A group of assassin fly pupae preserved in a single piece of Eocene amber
Article in press:
Received 14 July 2016;
Accepted in revised form 5 July 2017;
Online 3 August 2017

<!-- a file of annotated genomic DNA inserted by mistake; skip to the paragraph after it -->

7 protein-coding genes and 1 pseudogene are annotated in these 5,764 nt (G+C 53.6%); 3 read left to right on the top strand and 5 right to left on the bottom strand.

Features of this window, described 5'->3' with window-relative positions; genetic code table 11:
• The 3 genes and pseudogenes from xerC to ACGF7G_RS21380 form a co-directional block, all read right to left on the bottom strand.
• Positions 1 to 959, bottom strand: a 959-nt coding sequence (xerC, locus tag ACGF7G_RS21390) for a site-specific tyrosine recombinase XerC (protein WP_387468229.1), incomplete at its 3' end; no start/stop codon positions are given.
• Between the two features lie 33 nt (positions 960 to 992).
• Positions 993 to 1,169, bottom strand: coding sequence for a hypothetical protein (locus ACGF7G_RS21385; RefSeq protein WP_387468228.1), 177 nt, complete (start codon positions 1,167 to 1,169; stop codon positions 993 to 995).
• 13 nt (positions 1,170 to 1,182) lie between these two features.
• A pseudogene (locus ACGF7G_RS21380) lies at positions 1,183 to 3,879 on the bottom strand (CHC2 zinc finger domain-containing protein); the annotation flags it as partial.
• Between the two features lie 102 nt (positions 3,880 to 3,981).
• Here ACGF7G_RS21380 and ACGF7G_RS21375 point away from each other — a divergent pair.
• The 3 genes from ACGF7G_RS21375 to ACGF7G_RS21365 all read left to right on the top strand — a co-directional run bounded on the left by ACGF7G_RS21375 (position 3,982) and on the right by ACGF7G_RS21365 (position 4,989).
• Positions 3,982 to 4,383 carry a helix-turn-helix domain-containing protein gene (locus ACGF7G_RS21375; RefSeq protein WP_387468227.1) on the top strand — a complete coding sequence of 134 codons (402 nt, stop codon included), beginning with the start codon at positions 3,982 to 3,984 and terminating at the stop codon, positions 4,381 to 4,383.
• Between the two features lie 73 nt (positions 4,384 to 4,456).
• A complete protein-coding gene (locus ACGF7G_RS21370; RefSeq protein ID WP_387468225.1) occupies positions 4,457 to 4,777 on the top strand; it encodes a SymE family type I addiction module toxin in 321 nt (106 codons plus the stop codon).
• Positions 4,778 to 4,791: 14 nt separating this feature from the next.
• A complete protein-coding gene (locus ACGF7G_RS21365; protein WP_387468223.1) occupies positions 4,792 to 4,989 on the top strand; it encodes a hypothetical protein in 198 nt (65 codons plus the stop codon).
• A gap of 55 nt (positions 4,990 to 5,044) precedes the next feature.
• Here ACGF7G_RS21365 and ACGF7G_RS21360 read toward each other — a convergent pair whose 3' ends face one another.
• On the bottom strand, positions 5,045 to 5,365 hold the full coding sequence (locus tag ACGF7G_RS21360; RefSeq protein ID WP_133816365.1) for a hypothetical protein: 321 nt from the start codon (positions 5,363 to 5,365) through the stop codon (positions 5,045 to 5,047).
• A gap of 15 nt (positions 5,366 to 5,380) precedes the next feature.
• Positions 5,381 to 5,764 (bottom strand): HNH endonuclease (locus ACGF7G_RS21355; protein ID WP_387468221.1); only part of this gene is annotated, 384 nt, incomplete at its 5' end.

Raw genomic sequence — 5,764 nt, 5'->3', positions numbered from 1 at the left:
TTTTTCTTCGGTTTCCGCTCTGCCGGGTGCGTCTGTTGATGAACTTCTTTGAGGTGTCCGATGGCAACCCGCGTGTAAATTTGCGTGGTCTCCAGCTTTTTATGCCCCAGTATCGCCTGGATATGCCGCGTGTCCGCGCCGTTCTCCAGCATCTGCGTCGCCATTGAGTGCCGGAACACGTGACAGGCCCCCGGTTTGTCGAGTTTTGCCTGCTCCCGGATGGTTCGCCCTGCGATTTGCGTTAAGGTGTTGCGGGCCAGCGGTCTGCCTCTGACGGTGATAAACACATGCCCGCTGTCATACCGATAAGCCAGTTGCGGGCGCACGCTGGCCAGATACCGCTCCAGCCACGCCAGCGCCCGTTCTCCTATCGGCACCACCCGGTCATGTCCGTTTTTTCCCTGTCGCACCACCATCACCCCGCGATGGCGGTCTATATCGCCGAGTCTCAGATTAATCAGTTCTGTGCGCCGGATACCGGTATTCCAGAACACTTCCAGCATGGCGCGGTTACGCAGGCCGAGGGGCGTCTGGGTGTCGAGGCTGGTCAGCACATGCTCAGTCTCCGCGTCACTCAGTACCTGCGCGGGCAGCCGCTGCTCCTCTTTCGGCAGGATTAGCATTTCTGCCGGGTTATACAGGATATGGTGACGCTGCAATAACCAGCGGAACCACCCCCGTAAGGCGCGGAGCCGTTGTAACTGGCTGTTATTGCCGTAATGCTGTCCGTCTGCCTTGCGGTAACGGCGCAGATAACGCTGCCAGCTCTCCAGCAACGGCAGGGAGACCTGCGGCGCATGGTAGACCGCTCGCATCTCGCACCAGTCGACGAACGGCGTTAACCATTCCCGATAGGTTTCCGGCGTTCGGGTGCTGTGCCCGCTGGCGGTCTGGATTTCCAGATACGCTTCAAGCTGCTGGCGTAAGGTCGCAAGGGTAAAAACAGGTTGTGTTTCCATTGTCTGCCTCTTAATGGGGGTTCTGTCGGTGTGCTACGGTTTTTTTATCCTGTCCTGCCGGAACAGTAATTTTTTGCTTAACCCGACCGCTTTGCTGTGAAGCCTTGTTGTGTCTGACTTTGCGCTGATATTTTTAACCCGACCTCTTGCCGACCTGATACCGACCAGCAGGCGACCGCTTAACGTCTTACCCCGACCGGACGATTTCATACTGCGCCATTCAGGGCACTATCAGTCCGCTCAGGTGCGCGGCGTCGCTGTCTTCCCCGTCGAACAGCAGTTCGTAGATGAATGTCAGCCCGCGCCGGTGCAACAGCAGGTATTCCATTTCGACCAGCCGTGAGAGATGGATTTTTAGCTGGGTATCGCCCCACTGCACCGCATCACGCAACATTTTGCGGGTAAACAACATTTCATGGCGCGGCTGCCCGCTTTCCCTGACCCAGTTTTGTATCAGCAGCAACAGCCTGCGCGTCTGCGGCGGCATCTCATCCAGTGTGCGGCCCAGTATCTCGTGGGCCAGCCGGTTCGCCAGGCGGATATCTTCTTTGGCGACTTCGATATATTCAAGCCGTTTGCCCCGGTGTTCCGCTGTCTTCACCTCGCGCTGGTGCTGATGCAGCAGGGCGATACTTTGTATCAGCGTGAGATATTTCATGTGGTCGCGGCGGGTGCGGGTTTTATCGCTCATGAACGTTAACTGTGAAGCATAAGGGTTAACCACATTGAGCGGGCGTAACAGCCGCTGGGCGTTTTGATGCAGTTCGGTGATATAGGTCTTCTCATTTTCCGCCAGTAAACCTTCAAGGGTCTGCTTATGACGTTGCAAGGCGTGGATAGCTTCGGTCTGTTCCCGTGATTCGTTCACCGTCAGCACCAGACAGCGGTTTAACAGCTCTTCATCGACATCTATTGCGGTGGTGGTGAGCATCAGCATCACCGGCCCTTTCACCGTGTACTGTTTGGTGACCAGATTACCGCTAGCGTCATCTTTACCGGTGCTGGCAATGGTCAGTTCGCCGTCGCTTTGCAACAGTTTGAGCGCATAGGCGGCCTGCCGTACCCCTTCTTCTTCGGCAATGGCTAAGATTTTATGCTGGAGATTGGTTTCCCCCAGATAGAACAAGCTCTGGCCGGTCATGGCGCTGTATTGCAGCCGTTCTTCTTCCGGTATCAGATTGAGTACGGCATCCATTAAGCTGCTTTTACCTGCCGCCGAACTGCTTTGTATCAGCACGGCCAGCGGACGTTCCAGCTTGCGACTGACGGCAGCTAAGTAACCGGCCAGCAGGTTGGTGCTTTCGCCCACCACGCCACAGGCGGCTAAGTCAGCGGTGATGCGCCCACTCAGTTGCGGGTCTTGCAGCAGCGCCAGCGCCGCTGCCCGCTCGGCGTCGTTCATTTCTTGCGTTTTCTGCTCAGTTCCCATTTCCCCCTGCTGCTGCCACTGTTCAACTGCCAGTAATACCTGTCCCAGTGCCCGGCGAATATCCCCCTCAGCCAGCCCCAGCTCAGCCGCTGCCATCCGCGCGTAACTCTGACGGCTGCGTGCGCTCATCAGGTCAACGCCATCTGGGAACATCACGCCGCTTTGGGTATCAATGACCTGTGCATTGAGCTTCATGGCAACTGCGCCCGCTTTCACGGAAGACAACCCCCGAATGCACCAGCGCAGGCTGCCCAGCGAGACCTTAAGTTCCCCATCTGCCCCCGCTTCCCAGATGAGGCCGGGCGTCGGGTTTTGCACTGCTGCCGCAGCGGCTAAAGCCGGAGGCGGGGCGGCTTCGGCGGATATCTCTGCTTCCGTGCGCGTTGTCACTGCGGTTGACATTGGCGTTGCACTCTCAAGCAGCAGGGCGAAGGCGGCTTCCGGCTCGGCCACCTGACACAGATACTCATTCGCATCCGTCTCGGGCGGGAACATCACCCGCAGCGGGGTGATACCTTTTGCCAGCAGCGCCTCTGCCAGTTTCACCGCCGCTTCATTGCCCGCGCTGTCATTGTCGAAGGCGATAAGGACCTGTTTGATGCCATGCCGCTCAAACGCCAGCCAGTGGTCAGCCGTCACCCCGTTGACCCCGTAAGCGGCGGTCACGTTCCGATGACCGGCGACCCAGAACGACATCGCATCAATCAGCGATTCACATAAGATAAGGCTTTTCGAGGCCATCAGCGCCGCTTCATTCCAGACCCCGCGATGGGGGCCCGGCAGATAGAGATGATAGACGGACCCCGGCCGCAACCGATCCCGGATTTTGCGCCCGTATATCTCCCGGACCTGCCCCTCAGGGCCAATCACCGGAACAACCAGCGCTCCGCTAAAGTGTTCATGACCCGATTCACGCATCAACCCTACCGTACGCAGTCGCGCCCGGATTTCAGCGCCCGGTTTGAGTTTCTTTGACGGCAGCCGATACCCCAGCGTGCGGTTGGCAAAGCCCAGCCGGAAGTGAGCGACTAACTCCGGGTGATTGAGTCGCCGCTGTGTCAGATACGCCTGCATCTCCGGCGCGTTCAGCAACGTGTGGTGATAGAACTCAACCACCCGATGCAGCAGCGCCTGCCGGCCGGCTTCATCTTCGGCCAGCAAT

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Holometabolous insects represent a mega-diverse group of organisms that are dominant in most terrestrial faunas. All holometabolous insects develop via a specific transitory stage between the last larval stage and the adult, called the pupa. While insects in general have a comparably good fossil record, fossils of pupae of holometabolous insects are relatively rare. We report here four pupal specimens preserved in a single piece of amber. These represent pupa stages of assassin flies, Asilidae, and are most likely representatives of Laphriinae. While dipterans are quite common in the fossil record, especially in amber, representatives of Asilidae are comparably rare. Combining the rarity of the systematic group and the rarity of the specific life stage, these fossil remains of assassin fly pupae are extremely unusual; to date only a single specimen has been depicted in the literature. We discuss the importance of our new finding and possible interpretations regarding behavioural aspects of the group enclosed in amber.